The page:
C++

C++ : static keyword

Static data members of a class

– When the static keyword is used inside a class definition, it indicates that the members are not tied to the class objects. This is particularly useful when we want to provide only a single copy of a class variable between all the objects of a class, rather than having each object maintain its own copy. – As static data members are not bound to class objects, they exist even if no class objects are created.

Example
– A static data member of a class could be used to keep track of the number of class objects that are created.
– A static data member could be a pointer pointing to the error-handling or logging function for that class.

Accessing a static data members

  • If a static data member is declared inside the public section of the class, then it can be accessed outside the class using ClassName :: static_member;
  • If a static data member is declared inside the private section of the class, then it can be accessed outside the class using
    • non-static member functions.
    • static member functions.

Defining a static data members

  • Static data member must be definied in a .cpp file. If this is not done a linked error is reported.

Static member functions of a class

– When a function is declared as static inside a class definition, it is not bound to any class object.
– As a static member function is not bound to any class object, it does not receive the this pointer.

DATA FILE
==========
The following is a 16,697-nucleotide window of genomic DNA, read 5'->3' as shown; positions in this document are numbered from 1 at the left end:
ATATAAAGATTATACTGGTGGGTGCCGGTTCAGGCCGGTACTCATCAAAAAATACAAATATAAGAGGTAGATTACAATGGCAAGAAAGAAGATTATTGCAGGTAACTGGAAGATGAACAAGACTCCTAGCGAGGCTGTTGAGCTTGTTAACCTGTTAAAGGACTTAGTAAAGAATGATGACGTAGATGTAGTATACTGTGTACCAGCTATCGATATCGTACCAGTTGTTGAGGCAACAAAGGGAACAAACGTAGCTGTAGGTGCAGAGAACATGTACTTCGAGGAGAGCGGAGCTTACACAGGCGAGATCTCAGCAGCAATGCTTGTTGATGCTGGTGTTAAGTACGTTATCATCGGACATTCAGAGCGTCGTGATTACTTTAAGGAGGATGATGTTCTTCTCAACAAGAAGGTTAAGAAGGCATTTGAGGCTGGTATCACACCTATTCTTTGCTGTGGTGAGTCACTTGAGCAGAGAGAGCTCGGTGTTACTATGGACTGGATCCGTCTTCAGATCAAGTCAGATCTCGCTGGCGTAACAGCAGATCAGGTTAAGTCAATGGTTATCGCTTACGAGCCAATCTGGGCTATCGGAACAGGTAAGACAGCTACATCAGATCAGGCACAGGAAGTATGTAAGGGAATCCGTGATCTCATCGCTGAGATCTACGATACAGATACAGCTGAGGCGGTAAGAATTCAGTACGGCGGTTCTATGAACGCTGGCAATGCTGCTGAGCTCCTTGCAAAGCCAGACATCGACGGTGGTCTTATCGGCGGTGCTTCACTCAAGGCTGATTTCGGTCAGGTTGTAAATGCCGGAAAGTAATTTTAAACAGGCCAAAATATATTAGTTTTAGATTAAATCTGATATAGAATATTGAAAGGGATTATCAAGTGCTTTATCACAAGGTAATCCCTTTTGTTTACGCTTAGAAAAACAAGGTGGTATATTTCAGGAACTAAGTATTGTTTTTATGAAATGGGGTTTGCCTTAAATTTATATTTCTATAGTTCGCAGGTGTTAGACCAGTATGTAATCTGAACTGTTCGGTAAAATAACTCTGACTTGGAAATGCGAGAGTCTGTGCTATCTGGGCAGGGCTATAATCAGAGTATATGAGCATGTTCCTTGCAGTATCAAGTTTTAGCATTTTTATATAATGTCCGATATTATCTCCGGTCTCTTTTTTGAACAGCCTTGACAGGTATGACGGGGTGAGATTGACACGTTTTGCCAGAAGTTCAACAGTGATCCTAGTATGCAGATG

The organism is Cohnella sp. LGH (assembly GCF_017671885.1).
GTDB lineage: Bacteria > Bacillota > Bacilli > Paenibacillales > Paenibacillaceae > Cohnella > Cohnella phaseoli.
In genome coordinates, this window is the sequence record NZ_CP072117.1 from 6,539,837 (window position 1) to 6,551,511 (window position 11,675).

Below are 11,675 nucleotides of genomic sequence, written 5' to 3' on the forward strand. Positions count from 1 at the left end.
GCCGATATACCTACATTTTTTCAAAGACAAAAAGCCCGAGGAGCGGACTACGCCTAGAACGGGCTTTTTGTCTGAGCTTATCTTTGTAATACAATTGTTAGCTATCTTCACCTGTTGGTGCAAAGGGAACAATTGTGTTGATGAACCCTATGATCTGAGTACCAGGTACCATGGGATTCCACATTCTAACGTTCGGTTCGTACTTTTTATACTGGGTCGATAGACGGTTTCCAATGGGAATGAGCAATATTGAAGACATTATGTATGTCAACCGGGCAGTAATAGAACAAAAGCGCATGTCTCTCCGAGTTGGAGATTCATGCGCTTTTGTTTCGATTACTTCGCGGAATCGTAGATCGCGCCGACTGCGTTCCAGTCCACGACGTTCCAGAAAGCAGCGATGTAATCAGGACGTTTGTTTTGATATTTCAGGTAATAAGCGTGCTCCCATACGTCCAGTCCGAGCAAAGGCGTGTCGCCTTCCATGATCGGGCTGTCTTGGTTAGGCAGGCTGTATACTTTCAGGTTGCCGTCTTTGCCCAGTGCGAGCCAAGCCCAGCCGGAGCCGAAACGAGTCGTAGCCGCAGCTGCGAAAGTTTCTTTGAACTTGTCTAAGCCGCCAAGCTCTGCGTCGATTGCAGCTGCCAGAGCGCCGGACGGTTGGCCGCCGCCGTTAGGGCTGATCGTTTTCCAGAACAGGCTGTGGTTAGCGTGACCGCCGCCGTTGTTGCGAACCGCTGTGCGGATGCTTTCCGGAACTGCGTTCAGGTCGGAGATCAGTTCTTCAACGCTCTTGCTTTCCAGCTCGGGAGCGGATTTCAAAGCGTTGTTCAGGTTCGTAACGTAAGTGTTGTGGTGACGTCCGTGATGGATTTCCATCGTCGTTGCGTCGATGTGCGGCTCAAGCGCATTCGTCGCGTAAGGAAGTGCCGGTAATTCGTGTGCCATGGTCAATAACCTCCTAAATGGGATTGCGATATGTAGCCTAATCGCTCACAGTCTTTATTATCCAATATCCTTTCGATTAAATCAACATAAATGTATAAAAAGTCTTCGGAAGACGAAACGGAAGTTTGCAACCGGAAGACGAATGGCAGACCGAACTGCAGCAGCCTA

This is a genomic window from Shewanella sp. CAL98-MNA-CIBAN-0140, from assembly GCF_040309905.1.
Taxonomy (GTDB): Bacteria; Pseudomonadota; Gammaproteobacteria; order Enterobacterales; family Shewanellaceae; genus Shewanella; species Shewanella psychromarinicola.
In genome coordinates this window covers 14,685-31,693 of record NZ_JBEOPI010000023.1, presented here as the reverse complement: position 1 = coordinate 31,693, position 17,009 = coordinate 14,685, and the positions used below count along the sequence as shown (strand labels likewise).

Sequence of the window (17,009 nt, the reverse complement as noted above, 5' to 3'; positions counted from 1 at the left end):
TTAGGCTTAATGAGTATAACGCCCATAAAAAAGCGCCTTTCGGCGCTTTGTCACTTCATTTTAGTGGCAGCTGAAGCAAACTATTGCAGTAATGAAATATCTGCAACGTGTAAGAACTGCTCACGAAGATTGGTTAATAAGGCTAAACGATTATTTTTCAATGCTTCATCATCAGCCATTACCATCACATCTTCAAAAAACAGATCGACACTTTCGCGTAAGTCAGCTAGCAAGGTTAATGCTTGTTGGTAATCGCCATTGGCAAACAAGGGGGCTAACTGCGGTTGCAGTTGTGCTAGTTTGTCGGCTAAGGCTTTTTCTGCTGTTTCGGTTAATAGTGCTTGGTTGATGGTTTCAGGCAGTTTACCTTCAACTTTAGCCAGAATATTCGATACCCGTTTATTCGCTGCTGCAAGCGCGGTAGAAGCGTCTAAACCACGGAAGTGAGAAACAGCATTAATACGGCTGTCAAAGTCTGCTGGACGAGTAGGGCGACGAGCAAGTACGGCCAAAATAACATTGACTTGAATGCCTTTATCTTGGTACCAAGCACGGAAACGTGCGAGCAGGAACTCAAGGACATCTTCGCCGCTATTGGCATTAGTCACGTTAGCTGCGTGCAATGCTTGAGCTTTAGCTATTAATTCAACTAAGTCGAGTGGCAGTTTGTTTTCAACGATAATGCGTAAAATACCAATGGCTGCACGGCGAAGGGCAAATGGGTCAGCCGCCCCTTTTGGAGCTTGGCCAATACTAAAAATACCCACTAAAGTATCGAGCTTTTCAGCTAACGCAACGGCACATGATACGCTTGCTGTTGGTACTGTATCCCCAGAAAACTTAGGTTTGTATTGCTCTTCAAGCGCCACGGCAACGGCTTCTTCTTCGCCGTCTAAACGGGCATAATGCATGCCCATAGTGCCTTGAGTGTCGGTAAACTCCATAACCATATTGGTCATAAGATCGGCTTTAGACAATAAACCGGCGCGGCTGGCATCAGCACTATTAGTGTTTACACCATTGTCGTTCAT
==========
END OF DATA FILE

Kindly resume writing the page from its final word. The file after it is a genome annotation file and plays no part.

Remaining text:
Key points

Static Data Members Static Member Functions
- Data to be shared by all objects of a class, is stored in static data members. Thus static variable is a class variable.
- Only a single copy of the static data member exists.
- Static data member could be defined inside the public or the private section of a class.
- For declaration a static data member is preceded with the keyword static.
- Static member functions can only access static data members.
A static member function is called using the class name i.e Class_Name :: static_function
- this pointer never gets passed to a static member function.
- As static member functions never receive the this pointer, they cannot access non-static data members.

Below C++ program demonstrates the use of static data members and static member functions of a class.
Class definition : Employee.h

#include<iostream>
#include<string>

class Employee {

    private:
    int m_emp_id;
    std :: string m_emp_name; 

    public:
    // Declaration of a static member of a class. It needs to be defined in the cpp file.
    static std :: string m_company;

    Employee (int id, std :: string emp_name) : m_emp_id (id), m_emp_name(emp_name)
    {}

    void Employee_Details();
    static void Org_Details(); // Static member function
};

Employee.cpp

#include "Employee.h"

// Static data member m_company is defined here (i.e in this cpp file)
std :: string Employee :: m_company = "Algotree.org";

void Employee :: Employee_Details() {
    std :: cout << "Employee Id : " << m_emp_id << std :: endl;
    std :: cout << "Employee Name : " << m_emp_name << std :: endl;
}

void Employee :: Org_Details() {
    std :: cout << "Organization Name (displayed using static function) : " << m_company << std :: endl;
}

int main() {

    Employee e(25, "Deltoid");

    e.Employee_Details();
    Employee :: Org_Details();

    std :: cout << "Organization Name (displayed using class name) : " << Employee :: m_company << std :: endl;
    return 0;
}

Output

Employee Id : 25
Employee Name : Deltoid
Organization Name (displayed using static function) : Algotree.org
Organization Name (displayed using class name) : Algotree.org


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